Tech was late to begin recruiting Hosley in January but it didn’t matter.  Hosley had been waiting for an offer from Tech for a while.

“I wanted a Virginia Tech offer,” said Hosley.  “If I got an offer from them, that’s where I was going.  After my visit, it sealed the deal.  They showed me around campus and the area.  It’s a nice campus with the scene.  The locker room was nice and the facilities were really good.  The coaches were really down to earth and the players were really cool.”

On Feb. 6, Hosley finally made his commitment to the Hokies.  With spring camps just around the corner, what can Hokie nation expect from the incoming freshman?

“He’s an explosive player,” said Santaluces Community High School football coach, Paul Meunier, a rival school to Atlantic.  “We were always cognoscente of where he was.  On special teams we tried to kick away from him because of that explosiveness.”

“He has the tools to be very good,” said Gray.  “He has instinct and play-making ability that will be a real asset to us.”

With the Beamerball philosophy of score on offense, defense, and special teams, Hosley will fit right into that.

“He had a lot of long plays and interceptions,” said Gray.  “The ball seemed to be a magnet to him.  The ball just seems to find this guy.”

When on the field as cornerback, Hosley doesn’t necessarily feel he is on defense.

“I always like to have the ball,” Hosley said.  “When the ball is in the air, it’s anybody’s ball.”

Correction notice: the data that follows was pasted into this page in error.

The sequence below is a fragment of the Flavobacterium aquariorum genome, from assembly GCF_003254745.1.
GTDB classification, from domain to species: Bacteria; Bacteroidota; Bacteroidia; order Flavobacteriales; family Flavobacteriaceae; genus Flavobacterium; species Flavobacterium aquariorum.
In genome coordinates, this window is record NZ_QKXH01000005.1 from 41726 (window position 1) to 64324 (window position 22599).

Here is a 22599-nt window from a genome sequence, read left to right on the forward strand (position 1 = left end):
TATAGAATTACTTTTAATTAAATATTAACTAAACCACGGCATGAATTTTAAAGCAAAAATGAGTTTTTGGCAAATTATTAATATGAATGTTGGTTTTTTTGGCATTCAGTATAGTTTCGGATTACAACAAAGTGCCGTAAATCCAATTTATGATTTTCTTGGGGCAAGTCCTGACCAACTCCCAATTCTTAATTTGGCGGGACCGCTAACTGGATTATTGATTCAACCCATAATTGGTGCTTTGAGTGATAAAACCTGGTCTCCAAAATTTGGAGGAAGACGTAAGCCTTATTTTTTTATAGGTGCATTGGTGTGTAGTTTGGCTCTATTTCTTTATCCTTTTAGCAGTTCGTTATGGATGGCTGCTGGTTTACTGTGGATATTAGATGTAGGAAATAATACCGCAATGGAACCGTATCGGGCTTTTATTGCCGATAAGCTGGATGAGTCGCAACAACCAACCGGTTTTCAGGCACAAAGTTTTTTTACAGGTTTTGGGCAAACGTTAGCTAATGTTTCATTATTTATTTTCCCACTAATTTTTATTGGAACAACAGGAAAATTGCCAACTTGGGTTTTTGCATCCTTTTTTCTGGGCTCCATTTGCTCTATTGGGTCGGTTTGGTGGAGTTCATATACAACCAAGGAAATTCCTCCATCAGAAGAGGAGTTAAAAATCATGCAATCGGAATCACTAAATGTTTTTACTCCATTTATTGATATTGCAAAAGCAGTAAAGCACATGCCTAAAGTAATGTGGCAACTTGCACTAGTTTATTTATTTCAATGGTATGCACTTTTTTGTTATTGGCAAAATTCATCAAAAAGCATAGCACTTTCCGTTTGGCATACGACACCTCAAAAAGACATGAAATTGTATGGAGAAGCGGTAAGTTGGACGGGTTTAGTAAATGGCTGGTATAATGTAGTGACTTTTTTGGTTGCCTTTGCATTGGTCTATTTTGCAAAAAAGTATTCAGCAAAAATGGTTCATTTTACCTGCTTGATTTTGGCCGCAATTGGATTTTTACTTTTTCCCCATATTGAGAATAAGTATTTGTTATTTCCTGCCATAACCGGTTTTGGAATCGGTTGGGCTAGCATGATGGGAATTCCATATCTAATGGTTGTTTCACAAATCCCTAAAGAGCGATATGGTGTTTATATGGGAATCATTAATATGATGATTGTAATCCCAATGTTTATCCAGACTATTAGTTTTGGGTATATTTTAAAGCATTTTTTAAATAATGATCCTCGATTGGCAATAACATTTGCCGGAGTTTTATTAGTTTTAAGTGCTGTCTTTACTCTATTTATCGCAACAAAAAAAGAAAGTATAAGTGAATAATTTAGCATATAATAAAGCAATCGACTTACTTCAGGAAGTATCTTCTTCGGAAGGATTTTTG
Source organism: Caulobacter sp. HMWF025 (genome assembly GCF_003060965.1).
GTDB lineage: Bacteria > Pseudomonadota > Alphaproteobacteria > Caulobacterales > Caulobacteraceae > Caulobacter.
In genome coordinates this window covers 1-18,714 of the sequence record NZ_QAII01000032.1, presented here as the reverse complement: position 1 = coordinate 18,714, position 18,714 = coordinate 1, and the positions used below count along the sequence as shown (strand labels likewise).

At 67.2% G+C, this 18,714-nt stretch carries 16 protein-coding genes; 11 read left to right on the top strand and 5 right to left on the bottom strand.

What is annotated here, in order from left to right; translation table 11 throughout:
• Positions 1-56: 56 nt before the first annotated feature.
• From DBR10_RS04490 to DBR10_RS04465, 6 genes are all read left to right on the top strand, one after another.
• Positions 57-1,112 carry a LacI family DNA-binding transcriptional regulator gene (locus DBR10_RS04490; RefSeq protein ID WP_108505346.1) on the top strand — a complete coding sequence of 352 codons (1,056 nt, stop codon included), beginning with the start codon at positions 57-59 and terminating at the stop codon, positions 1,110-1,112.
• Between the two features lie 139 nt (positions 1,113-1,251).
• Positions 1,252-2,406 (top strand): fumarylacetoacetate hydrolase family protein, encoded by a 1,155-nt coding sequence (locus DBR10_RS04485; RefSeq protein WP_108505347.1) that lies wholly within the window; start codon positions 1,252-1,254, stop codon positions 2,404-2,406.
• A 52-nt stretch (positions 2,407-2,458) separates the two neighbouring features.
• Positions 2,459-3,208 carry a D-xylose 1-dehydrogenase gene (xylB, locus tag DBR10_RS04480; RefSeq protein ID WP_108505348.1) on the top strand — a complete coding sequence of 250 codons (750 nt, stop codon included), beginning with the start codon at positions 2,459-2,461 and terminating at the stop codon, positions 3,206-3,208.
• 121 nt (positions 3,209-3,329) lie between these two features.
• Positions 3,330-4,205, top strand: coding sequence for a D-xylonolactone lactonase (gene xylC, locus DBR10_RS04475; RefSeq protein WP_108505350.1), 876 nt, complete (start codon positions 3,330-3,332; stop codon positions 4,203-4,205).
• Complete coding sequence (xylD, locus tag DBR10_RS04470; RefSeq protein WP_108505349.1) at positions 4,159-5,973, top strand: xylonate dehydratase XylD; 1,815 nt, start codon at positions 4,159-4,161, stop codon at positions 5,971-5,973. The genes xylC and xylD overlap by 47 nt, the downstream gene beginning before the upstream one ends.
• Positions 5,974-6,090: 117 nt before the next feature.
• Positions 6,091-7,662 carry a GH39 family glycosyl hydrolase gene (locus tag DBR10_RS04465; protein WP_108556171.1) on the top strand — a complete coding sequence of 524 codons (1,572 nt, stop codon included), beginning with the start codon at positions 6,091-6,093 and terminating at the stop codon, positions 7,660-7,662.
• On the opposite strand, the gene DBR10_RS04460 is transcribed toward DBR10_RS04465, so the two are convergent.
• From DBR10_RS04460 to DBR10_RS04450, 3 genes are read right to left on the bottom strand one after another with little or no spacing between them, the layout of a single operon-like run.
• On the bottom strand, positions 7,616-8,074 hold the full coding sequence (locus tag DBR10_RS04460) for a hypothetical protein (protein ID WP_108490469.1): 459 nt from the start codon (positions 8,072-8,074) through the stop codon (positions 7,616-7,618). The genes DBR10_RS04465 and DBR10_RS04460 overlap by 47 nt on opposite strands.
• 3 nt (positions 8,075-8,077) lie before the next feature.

Hosley enjoys playing his part and being a good teammate.  No unnecessary flashy type moves after a play.

“I’m a laid-back player that likes to be aggressive,” said Hosley.  “Not so much an angry player.  I just like to make plays.”

That kind of attitude stems from Hosley’s family life.  He is extremely close with his family and the trip to Virginia from Florida won’t change anything.

“My family is number one for me,” said Hosley.  “They keep me focused and I like to spend time with them.  We are going to stay in contact and talk every week.  It won’t be too hard knowing they are behind me.”

Being a family is something the Blacksburg and Virginia Tech community knows all about, which is why it was taken into account during recruiting.

“The kid is very close with his family,” said Gray.  “I was impressed with how tight-knit they were.”

Hosley will soon become apart of the family and quickly get acquainted with the intensity of college level football.  The speed and complexity of the game is something both Gray and Meunier agree will be Hosley’s biggest challenge.

“For any high school player, the toughest task is adjusting to the speed of the game,” said Meunier.  “Even playing in the speed of varsity football here in south Florida wasn’t enough.”

“(First-year production) will depend on how well he can pick up the playbook mentally and translate that onto the field,” said Gray.

Hosley knows the challenge ahead of him and is ready to start.

Jayron Hosley

Jayron Hosley

“(I’ve got to) adapt to the college level, work hard and stay focused,” said Hosley.  “I expect to be great and get better every year, and be the top guy coming out of college to further my career.”

Expectations are something Hosley is ready to make a reality.  Those include continuing to be a great defense and winning a national title.

“It’s a really great defense now,” Hosley said.  “I’m a good player coming in, and we have more good layers coming in so we can be really great.  We have great potential and I think we can win one, two, or three (national championships).”

With all of the Brandon Flowers comparisons, let’s hope Hosley can help bring Hokie nation what it wants and what Flowers never could: its first BCS national championship.

February 16, 2009 Posted by | Football | , , , , , , , , , , , , , | Leave a comment